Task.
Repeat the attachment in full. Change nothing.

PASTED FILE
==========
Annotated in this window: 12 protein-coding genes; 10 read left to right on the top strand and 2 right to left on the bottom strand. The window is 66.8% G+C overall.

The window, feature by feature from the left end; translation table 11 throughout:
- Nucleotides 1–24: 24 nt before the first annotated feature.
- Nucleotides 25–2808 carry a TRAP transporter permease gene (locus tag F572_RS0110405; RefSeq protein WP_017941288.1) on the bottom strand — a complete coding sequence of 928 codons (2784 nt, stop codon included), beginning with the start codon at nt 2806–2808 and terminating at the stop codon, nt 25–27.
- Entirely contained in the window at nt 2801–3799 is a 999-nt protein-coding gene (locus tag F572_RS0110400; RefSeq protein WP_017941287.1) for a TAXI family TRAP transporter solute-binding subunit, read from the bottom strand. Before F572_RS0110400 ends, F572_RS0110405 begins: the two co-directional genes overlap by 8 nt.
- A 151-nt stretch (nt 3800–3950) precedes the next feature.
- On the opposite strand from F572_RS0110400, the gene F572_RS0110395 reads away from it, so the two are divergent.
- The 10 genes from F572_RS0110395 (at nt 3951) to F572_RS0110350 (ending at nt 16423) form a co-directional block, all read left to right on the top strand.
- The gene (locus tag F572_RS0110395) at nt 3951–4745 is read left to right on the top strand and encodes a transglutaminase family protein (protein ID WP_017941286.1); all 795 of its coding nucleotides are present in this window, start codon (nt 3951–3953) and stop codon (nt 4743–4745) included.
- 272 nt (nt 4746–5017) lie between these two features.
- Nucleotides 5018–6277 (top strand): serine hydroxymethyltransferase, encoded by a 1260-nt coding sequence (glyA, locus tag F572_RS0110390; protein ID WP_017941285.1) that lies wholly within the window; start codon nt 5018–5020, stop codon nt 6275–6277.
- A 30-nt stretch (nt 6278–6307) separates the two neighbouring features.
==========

Annotated in this window: 12 protein-coding genes; 10 read left to right on the top strand and 2 right to left on the bottom strand. The window is 66.8% G+C overall.

The window, feature by feature from the left end; translation table 11 throughout:
- Nucleotides 1–24: 24 nt before the first annotated feature.
- Nucleotides 25–2808 carry a TRAP transporter permease gene (locus tag F572_RS0110405; RefSeq protein WP_017941288.1) on the bottom strand — a complete coding sequence of 928 codons (2784 nt, stop codon included), beginning with the start codon at nt 2806–2808 and terminating at the stop codon, nt 25–27.
- Entirely contained in the window at nt 2801–3799 is a 999-nt protein-coding gene (locus tag F572_RS0110400; RefSeq protein WP_017941287.1) for a TAXI family TRAP transporter solute-binding subunit, read from the bottom strand. Before F572_RS0110400 ends, F572_RS0110405 begins: the two co-directional genes overlap by 8 nt.
- A 151-nt stretch (nt 3800–3950) precedes the next feature.
- On the opposite strand from F572_RS0110400, the gene F572_RS0110395 reads away from it, so the two are divergent.
- The 10 genes from F572_RS0110395 (at nt 3951) to F572_RS0110350 (ending at nt 16423) form a co-directional block, all read left to right on the top strand.
- The gene (locus tag F572_RS0110395) at nt 3951–4745 is read left to right on the top strand and encodes a transglutaminase family protein (protein ID WP_017941286.1); all 795 of its coding nucleotides are present in this window, start codon (nt 3951–3953) and stop codon (nt 4743–4745) included.
- 272 nt (nt 4746–5017) lie between these two features.
- Nucleotides 5018–6277 (top strand): serine hydroxymethyltransferase, encoded by a 1260-nt coding sequence (glyA, locus tag F572_RS0110390; protein ID WP_017941285.1) that lies wholly within the window; start codon nt 5018–5020, stop codon nt 6275–6277.
- A 30-nt stretch (nt 6278–6307) separates the two neighbouring features.